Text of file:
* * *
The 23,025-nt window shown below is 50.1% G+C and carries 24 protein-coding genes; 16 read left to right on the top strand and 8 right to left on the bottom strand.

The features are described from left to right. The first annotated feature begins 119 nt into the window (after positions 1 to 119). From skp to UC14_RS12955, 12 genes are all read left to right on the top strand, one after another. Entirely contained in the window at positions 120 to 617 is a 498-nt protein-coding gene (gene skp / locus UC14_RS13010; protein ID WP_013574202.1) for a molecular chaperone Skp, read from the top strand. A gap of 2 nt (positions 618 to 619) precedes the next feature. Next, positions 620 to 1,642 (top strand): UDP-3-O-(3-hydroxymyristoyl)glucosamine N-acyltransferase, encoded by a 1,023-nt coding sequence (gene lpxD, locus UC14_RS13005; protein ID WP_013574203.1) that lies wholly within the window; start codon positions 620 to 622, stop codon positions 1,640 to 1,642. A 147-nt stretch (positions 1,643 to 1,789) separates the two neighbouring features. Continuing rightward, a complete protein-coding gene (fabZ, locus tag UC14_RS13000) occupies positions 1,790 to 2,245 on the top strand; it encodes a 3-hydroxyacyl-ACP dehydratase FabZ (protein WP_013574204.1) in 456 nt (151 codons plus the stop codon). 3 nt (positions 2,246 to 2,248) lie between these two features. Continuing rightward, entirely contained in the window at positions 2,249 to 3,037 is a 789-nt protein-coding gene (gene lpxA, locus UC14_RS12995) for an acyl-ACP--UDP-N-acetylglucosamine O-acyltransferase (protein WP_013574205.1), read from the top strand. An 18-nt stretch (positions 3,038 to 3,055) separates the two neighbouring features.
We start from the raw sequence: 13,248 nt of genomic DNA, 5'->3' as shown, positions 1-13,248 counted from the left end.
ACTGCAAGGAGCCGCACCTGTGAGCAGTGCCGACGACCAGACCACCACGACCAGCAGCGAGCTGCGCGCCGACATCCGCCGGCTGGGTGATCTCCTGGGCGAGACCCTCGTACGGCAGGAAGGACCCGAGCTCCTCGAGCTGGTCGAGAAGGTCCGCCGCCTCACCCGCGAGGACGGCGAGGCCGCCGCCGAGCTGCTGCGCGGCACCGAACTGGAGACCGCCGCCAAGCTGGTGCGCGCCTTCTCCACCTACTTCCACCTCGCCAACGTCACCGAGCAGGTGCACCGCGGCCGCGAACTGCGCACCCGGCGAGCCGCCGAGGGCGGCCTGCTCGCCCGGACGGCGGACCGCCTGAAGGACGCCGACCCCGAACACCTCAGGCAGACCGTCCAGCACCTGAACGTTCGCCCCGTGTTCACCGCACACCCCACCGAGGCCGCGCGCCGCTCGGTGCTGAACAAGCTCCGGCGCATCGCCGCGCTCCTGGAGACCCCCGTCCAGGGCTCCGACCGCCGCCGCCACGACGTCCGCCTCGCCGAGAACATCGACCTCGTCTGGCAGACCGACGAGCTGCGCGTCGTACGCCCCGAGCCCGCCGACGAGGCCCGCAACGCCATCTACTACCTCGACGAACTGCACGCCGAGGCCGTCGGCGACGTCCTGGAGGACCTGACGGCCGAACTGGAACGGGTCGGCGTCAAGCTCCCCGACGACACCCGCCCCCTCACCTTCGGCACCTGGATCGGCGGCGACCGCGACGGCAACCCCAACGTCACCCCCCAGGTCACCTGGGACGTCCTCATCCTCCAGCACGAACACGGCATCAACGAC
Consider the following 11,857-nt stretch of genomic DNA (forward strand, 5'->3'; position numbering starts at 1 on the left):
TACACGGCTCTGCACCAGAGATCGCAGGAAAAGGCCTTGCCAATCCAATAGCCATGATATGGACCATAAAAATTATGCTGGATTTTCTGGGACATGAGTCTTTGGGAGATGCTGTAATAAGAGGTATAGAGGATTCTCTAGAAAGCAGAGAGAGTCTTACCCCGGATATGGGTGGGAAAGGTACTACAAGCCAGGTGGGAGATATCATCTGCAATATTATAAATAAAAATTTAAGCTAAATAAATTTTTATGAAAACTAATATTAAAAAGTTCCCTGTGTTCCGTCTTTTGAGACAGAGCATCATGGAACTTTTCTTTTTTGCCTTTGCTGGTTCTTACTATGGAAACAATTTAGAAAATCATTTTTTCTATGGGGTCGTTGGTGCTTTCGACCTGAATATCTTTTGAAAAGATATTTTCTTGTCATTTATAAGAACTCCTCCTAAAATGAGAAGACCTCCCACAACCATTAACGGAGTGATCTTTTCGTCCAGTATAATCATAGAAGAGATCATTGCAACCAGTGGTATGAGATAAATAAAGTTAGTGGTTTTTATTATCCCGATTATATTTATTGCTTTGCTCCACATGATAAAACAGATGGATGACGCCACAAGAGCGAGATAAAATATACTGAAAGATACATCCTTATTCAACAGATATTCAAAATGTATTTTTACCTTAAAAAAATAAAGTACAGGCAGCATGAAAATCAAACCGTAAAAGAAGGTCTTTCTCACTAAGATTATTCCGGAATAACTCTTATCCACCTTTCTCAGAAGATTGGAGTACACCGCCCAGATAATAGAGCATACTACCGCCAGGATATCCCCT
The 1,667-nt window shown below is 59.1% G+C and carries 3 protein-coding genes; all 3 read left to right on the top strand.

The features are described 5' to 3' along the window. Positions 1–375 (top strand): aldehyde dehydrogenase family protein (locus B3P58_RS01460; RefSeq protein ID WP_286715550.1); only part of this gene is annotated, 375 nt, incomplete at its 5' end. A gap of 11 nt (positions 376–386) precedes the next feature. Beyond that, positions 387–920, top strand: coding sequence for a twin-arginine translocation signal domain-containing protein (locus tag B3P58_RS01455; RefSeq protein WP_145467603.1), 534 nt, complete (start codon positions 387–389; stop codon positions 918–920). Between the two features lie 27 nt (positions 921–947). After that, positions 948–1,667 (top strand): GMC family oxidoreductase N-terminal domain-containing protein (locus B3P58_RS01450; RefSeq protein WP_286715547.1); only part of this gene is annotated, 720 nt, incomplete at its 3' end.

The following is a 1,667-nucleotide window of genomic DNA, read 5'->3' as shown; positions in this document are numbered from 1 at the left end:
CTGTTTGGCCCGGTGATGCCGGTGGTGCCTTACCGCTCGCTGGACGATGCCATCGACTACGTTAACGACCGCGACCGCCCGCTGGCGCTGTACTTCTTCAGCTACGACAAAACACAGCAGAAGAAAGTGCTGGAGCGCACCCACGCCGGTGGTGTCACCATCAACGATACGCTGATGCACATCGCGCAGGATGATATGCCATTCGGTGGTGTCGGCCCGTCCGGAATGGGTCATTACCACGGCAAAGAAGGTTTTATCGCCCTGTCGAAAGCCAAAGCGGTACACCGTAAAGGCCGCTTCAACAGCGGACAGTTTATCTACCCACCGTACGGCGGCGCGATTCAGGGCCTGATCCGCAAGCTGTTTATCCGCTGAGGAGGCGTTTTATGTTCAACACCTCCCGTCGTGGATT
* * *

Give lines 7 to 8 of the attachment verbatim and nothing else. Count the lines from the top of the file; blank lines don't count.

The 1,667-nt window shown below is 59.1% G+C and carries 3 protein-coding genes; all 3 read left to right on the top strand.

The features are described 5' to 3' along the window. Positions 1–375 (top strand): aldehyde dehydrogenase family protein (locus B3P58_RS01460; RefSeq protein ID WP_286715550.1); only part of this gene is annotated, 375 nt, incomplete at its 5' end. A gap of 11 nt (positions 376–386) precedes the next feature. Beyond that, positions 387–920, top strand: coding sequence for a twin-arginine translocation signal domain-containing protein (locus tag B3P58_RS01455; RefSeq protein WP_145467603.1), 534 nt, complete (start codon positions 387–389; stop codon positions 918–920). Between the two features lie 27 nt (positions 921–947). After that, positions 948–1,667 (top strand): GMC family oxidoreductase N-terminal domain-containing protein (locus B3P58_RS01450; RefSeq protein WP_286715547.1); only part of this gene is annotated, 720 nt, incomplete at its 3' end.